Watchdog group charts open government winners and losers

Where does your agency fall?

Five federal agencies have made dramatic improvements in their open government plans since April, according to a new independent audit released today of 39 agency transparency plans.

Under the president’s Open Government Directive issued in December 2009, 39 federal agencies were required to file Open Government Plans by April 2010 outlining how they would carry out the objectives of the directive. After receiving feedback on their plans, 23 of those agencies submitted updated plans, according to the OpenTheGovernment.org watchdog coalition.

The Education, Justice, and Health and Human Services departments, as well as the General Services and Social Security administrations, all moved up in ratings to be included among the 10 highest-scoring agencies, according to the watchdog group’s evaluation.


Related stories:

Open government plans updated, criticized

GSA tests crowdsourcing wiki for acquisitions


Justice rose from 38th place to eighth, while HHS moved from 24th place into second place; SSA jumped from 22nd place to sixth; GSA rose from 19th place to ninth; and Education went from 11th place to fifth.

“Clearly the race to the top is on. Agencies have improved their plans by responding to feedback from the administration, and from the public and committing resources toward this initiative. We look forward to continuing to build on this momentum as we look at implementation of open government,” Patrice McDermott, director of OpenTheGovernment.org, said in a news release.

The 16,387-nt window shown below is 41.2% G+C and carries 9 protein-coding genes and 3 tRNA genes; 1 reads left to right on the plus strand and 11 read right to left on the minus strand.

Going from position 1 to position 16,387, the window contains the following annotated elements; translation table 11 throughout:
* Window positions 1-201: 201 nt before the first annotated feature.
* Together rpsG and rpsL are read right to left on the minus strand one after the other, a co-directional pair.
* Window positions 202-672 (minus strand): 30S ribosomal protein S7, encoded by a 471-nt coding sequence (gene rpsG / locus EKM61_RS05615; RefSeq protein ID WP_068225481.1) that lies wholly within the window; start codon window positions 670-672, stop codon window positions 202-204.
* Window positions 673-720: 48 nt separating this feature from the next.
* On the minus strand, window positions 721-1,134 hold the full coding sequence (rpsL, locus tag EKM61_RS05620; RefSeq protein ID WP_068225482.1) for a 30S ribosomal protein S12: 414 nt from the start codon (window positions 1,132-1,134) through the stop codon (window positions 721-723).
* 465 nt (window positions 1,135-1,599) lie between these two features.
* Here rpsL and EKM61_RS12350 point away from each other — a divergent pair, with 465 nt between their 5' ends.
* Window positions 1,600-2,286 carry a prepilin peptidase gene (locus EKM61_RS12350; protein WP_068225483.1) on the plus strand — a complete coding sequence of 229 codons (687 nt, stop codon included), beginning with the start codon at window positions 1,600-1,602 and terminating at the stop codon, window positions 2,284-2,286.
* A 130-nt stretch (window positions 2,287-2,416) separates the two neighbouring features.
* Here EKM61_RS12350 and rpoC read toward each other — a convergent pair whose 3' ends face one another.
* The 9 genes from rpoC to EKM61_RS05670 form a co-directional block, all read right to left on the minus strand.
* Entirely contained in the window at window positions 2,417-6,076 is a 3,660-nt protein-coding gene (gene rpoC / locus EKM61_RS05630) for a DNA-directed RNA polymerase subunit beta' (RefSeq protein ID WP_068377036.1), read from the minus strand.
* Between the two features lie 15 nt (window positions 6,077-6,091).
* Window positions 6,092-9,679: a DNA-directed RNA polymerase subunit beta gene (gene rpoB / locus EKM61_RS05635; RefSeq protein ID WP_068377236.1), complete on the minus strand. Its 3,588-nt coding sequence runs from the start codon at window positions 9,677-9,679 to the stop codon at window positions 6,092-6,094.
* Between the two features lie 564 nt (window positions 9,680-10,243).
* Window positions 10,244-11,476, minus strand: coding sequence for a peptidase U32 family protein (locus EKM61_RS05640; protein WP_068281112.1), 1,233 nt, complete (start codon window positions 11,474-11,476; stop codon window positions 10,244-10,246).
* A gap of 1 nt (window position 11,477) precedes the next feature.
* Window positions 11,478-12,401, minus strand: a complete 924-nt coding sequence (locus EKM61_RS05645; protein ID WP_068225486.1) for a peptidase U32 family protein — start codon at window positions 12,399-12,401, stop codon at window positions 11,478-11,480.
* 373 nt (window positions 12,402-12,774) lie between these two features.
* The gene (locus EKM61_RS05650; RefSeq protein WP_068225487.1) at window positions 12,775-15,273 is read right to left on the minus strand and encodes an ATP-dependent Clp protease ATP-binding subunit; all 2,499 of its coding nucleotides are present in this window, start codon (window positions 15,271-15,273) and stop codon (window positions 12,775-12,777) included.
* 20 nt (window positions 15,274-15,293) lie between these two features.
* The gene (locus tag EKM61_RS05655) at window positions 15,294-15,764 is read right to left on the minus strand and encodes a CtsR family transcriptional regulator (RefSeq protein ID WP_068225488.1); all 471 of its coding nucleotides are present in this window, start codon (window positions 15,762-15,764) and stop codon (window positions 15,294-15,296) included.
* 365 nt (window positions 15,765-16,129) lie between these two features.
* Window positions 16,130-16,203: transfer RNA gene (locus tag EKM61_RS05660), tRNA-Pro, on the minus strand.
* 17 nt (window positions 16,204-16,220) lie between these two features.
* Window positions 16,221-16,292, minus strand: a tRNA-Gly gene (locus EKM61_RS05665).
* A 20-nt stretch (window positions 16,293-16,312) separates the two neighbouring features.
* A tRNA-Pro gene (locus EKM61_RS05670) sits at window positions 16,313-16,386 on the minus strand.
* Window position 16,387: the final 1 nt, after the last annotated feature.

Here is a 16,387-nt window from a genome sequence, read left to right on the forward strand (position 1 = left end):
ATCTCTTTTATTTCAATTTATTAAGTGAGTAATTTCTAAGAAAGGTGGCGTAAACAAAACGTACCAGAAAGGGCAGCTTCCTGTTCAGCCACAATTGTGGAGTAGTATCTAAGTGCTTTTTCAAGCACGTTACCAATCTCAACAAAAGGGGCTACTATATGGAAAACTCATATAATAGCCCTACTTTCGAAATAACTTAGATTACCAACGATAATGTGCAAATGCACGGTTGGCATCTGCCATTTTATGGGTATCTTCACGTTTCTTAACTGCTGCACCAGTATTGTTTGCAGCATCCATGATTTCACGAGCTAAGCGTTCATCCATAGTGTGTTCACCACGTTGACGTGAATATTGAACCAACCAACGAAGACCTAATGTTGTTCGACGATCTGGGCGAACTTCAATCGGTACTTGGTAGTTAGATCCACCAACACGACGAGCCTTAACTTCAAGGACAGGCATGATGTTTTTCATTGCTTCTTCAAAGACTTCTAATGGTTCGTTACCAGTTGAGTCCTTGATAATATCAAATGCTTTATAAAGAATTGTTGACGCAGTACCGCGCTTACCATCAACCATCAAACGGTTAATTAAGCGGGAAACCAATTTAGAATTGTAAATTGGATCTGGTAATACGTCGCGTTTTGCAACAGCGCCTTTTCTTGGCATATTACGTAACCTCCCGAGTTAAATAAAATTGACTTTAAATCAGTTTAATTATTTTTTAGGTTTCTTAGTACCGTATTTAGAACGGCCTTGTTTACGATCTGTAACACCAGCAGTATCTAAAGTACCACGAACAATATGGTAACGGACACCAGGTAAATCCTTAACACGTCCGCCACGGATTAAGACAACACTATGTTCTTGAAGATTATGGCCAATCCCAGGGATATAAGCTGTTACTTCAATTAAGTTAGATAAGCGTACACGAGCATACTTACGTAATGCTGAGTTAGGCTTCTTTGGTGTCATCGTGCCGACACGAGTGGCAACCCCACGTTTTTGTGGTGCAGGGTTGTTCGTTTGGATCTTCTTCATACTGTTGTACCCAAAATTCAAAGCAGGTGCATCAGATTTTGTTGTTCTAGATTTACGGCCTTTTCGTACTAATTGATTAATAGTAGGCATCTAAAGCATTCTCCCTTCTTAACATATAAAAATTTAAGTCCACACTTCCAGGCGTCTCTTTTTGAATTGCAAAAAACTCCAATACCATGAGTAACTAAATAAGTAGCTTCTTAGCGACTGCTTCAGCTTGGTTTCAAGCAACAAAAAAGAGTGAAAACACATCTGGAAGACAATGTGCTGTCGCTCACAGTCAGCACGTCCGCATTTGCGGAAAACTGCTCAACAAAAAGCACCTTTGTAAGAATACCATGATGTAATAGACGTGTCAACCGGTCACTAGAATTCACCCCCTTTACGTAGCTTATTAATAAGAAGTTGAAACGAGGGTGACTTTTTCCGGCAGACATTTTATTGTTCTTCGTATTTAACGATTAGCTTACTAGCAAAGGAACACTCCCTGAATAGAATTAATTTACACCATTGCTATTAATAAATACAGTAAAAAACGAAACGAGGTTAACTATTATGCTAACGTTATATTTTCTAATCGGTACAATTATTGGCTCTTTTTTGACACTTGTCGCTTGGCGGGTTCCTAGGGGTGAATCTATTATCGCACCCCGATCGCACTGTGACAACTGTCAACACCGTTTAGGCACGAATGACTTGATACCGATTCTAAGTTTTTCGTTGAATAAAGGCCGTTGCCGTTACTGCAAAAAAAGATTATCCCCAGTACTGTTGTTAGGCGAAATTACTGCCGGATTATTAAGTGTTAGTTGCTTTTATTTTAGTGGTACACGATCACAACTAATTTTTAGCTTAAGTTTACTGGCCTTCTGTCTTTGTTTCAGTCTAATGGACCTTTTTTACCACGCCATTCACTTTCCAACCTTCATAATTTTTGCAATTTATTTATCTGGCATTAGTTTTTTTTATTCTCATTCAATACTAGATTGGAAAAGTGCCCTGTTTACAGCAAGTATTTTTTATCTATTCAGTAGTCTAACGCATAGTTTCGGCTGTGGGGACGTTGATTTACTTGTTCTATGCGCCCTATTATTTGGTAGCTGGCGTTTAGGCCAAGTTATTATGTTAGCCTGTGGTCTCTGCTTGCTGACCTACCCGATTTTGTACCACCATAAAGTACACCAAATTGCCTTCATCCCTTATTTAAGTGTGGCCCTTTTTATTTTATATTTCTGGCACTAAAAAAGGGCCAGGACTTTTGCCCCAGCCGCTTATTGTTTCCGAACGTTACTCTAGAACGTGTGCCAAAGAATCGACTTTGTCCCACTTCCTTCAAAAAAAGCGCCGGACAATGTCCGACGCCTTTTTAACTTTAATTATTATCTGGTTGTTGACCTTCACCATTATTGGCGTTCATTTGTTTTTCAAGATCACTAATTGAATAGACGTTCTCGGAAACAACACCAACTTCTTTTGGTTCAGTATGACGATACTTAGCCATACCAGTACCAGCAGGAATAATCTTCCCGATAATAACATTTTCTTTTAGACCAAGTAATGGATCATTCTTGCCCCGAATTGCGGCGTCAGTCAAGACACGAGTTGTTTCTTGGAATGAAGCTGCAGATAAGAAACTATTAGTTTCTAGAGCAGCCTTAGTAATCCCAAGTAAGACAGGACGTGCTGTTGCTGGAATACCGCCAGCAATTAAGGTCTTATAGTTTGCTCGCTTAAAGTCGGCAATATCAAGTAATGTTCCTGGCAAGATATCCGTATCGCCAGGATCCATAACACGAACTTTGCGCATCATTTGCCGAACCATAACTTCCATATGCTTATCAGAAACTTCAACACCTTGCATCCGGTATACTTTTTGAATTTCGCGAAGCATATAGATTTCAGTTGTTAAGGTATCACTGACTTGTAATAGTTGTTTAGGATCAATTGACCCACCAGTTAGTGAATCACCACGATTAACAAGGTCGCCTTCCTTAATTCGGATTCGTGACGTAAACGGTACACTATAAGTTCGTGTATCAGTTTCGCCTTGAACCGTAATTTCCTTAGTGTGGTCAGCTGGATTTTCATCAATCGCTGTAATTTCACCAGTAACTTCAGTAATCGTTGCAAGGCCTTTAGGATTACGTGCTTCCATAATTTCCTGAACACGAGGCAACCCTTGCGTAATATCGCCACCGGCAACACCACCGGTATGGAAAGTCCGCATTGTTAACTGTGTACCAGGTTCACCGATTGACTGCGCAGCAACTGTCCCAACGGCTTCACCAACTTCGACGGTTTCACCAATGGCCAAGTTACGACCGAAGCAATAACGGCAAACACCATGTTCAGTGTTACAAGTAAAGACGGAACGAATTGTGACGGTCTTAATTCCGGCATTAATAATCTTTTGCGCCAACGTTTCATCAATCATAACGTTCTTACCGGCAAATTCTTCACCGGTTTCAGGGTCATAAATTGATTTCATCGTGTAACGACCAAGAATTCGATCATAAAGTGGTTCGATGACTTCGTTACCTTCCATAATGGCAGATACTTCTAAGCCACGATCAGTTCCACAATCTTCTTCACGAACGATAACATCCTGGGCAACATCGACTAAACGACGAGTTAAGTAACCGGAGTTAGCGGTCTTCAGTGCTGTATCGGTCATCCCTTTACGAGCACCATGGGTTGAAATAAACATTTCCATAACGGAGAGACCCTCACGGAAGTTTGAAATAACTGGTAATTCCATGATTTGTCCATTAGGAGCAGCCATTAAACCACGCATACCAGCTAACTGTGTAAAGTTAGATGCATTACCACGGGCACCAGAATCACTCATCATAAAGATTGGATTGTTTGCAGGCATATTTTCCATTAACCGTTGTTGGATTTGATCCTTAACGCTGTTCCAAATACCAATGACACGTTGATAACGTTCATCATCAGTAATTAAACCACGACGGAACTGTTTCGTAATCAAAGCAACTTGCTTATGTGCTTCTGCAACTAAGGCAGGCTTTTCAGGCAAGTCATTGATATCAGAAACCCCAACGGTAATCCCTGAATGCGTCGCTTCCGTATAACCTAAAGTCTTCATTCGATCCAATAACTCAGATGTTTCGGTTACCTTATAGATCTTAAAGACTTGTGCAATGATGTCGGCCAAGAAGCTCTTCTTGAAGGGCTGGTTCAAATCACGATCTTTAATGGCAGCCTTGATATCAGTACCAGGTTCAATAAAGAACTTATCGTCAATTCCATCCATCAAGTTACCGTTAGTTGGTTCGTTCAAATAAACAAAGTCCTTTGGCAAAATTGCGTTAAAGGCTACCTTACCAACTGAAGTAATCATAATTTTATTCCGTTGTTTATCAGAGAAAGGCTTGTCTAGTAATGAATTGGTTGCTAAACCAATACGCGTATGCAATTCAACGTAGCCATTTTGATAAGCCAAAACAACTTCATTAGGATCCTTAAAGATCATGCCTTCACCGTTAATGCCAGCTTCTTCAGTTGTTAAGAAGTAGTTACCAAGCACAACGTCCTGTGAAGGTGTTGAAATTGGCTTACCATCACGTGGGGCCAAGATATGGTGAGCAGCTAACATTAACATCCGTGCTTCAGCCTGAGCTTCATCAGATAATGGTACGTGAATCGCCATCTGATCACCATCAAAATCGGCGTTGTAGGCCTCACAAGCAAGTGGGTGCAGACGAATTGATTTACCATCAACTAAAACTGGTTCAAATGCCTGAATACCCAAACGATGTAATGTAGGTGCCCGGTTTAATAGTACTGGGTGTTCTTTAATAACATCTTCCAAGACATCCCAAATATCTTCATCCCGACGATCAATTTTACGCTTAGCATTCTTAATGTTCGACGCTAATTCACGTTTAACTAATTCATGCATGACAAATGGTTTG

The watchdog group’s audit examined whether the plans met the standards spelled out in the directive, and awarded bonus points for exceeding the requirements.

Also among the 10 top-scoring agencies were Corporation for National and Community Service, the Environmental Protection Agency, the National Aeronautics and Space Administration, and the Agriculture and Transportation departments.

About the Author

Alice Lipowicz is a staff writer covering government 2.0, homeland security and other IT policies for Federal Computer Week.

The Fed 100

Save the date for 28th annual Federal 100 Awards Gala.

Featured

  • computer network

    How Einstein changes the way government does business

    The Department of Commerce is revising its confidentiality agreement for statistical data survey respondents to reflect the fact that the Department of Homeland Security could see some of that data if it is captured by the Einstein system.

  • Defense Secretary Jim Mattis. Army photo by Monica King. Jan. 26, 2017.

    Mattis mulls consolidation in IT, cyber

    In a Feb. 17 memo, Defense Secretary Jim Mattis told senior leadership to establish teams to look for duplication across the armed services in business operations, including in IT and cybersecurity.

  • Image from Shutterstock.com

    DHS vague on rules for election aid, say states

    State election officials had more questions than answers after a Department of Homeland Security presentation on the designation of election systems as critical U.S. infrastructure.

  • Org Chart Stock Art - Shutterstock

    How the hiring freeze targets millennials

    The government desperately needs younger talent to replace an aging workforce, and experts say that a freeze on hiring doesn't help.

  • Shutterstock image: healthcare digital interface.

    VA moves ahead with homegrown scheduling IT

    The Department of Veterans Affairs will test an internally developed scheduling module at primary care sites nationwide to see if it's ready to service the entire agency.

  • Shutterstock images (honglouwawa & 0beron): Bitcoin image overlay replaced with a dollar sign on a hardware circuit.

    MGT Act poised for a comeback

    After missing in the last Congress, drafters of a bill to encourage cloud adoption are looking for a new plan.

Reader comments

Please post your comments here. Comments are moderated, so they may not appear immediately after submitting. We will not post comments that we consider abusive or off-topic.

Please type the letters/numbers you see above

More from 1105 Public Sector Media Group